The Consortium conducts original research, serves students and faculty, and advances public dialogue and understanding on emerging issues at the intersection of science and society.
Videos are now available for sessions held during the two research ethics conferences presented at the University of Minnesota on March 8 and 9, 2017. At these events, researchers, policymakers, bioethicists, patient advocates and other stakeholders explored best practices for research with human participants. The conferences are The Future of Informed Consent: A Century of Law, Ethics & Innovation (March 8) and The Challenges of Informed Consent in Research with Children, Adolescents & Adults (March 9). The videos are posted at z.umn.edu/researchethicsvideos for free public access.
Last week, the Consortium hosted the final of three lectures on Emerging Diseases in a Changing Environment, featuring Dr. Julie L. Gerberding, MD, MPH, FACP. Dr. Gerberding is Executive Vice President at Merck and the former Director of the Centers for Disease Control and Prevention (CDC). In her talk, she described what she's learned about emergency preparedness through responses to anthrax, SARS and other biothreats, and proposed steps that should be taken to improve such responses. Dr. Gerberding was joined by Prof. Amy Kircher, DrPH (Director, Food Protection and Defense Institute) and Prof. Michael T. Osterholm, PhD, MPH (Director, Center for Infectious Disease and Policy). In a lively conversation, they discussed pandemic threats and responses and from the perspectives of their disciplines, ultimately arriving at the importance of advance planning by collaborations such as the United Nations Central Emergency Response Fund (CERF) to contain crises before they balloon out of control. A video of the entire event can be viewed here. Videos of the first lecture in the series, "Finches, Dogs, Lions and Zika: An Ecologist Looks at Emerging Disease" by Prof. Andrew Dobson, DPhil, can be viewed here. The second, "Ending the Pandemic Era: Science at the Animal-Human-Environmental Interface" by Jonna Mazet, DVM, MPVM, PhD, can be viewed here.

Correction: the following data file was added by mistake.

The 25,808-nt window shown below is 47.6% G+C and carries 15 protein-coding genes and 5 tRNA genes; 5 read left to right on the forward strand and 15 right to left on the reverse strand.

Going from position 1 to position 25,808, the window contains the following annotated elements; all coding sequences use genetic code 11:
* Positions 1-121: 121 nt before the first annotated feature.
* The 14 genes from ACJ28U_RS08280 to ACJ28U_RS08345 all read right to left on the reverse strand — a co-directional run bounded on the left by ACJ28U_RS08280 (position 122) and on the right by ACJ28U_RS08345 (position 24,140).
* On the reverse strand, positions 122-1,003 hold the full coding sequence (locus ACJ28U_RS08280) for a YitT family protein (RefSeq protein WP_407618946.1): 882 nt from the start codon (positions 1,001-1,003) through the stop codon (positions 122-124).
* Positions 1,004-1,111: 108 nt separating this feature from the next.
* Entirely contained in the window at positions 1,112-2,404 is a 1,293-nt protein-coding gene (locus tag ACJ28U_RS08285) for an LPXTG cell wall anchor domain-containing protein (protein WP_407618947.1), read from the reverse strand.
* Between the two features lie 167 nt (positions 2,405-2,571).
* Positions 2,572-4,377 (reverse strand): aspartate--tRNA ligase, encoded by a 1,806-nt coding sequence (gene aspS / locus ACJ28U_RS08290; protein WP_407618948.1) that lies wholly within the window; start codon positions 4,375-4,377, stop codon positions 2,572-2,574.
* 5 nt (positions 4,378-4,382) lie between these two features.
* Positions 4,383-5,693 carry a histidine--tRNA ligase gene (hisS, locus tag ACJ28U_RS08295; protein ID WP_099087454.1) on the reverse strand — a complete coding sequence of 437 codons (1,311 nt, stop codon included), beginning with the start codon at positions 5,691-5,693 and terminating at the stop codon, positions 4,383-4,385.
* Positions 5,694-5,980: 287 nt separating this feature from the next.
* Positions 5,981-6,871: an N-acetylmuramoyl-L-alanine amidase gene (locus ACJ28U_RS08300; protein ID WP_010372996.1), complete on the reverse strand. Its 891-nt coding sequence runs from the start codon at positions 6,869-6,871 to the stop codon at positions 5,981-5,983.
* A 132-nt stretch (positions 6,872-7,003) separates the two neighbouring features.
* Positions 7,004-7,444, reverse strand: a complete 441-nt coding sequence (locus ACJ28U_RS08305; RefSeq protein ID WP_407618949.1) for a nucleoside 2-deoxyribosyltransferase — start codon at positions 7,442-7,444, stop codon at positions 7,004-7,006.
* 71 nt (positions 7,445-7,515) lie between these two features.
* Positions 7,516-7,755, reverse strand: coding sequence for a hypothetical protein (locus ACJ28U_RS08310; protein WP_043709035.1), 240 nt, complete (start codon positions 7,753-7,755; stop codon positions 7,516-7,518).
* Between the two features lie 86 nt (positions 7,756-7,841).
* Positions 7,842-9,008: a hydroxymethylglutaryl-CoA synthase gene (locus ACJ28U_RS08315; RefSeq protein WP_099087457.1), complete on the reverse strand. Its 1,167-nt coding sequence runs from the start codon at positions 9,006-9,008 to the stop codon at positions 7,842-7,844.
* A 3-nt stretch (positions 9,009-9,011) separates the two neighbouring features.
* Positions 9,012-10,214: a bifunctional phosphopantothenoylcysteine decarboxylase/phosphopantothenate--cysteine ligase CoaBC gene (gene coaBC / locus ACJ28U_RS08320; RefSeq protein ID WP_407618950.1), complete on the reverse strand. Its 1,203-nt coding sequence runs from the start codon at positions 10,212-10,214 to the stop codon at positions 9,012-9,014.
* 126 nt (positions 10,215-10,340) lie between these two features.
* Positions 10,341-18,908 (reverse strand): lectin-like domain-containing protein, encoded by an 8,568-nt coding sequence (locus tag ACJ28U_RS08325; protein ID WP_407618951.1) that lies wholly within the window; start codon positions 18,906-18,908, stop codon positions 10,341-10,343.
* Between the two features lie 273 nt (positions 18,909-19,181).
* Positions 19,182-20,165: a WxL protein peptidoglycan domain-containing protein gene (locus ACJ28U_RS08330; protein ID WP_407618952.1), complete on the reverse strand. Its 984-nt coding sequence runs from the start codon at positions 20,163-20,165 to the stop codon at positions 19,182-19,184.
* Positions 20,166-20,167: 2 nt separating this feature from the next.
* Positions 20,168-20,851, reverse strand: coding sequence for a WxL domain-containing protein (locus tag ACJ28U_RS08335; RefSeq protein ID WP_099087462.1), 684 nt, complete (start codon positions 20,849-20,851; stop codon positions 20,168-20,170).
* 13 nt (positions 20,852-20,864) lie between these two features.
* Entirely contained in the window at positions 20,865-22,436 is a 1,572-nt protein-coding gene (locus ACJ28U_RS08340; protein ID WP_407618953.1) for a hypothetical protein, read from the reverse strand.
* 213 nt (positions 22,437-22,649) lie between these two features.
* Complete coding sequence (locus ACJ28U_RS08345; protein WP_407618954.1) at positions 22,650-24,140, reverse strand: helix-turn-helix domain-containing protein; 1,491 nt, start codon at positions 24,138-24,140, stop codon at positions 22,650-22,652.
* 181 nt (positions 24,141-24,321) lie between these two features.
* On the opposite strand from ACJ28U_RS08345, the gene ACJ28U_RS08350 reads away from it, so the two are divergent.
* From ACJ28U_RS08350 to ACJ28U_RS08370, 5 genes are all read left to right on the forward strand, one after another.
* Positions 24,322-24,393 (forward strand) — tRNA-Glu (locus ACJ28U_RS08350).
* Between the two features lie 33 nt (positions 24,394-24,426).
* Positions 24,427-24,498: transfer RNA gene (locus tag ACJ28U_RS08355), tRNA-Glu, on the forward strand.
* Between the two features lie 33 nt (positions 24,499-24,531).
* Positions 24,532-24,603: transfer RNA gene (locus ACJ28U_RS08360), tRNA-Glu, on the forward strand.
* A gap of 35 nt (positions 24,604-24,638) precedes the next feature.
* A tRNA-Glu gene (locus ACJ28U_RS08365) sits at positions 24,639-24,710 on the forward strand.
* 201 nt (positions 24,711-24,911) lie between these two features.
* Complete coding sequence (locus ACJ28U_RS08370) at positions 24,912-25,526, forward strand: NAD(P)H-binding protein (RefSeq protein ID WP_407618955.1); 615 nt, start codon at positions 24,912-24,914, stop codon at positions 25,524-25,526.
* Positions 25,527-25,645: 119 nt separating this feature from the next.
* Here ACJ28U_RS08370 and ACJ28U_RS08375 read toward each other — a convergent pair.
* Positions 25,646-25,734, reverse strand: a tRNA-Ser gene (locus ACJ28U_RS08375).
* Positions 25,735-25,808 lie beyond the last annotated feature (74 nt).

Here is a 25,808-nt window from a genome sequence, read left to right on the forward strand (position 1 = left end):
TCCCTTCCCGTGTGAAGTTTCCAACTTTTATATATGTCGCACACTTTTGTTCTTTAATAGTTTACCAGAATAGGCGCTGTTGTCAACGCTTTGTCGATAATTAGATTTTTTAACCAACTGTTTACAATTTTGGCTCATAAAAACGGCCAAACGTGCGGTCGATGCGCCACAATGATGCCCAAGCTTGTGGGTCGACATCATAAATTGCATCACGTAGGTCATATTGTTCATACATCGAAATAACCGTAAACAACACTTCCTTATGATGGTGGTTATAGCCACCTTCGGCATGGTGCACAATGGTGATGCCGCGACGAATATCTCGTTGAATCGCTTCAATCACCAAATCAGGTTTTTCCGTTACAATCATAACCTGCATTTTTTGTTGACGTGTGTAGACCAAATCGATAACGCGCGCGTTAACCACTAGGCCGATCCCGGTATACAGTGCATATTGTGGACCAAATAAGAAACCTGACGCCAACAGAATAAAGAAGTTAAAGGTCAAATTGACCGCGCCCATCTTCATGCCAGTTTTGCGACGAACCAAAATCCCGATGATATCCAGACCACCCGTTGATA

In a turnaround for the Food and Drug Administration (FDA), the agency has announced it will "allow a company to sell genetic tests for disease risk directly to consumers," according to the New York Times. 23andMe, a private genomics and biotechnology company based in Mountain View, California, pioneered products to allow customers to learn about their genome without the involvement of a doctor, genetic counselor or other health care professional. There are two levels of test offered; the default will only include the gene variants that could lead to the development of 10 rare conditions such as factor XI deficiency, Gaucher disease type 1 and celiac disease. For the genes associated with illnesses such as Parkinson's and Alzheimer's, there is a separate track that includes access to genetic counselors. An attempt by 23andMe to offer similar direct-to-consumer tests in 2013 was quashed by the FDA because of concerns about how patients might misinterprete potentially bad news without professional guidance. However, according to Dr. Robert C. Green, a Consortium collaborator who has researched the matter, studies since then have "there is some potential for distress, but it is much, much smaller than was anticipated.” Read the entire article here.
Given the drama of the past several weeks, during which Congress wrestled with repealing, replacing or reforming the Affordable Care Act (ACA), it's an opportune time to look at the trajectory of that legislation. On March 23, the seventh anniversary of the ACA's signing, the former General Counsel for the US Department of Health and Human Services (HHS), William B. Schultz, lectured at Harvard Law School in an event sponsored by the Petrie-Flom Center. He described what he saw from his front-row seat during five years at HHS, during which time the repeal of ACA was the number one priority of the Republicans in Washington, and it was deeply unpopular across the nation. Mr. Schultz also considered what's likely to happen now that the Republicans have control of all branches of government and the repeal agenda is complicated by the new support for the law by voters and some Republican governors. He concluded with a discussion of health policy options for the future. A video of the lecture and discussion can be viewed here.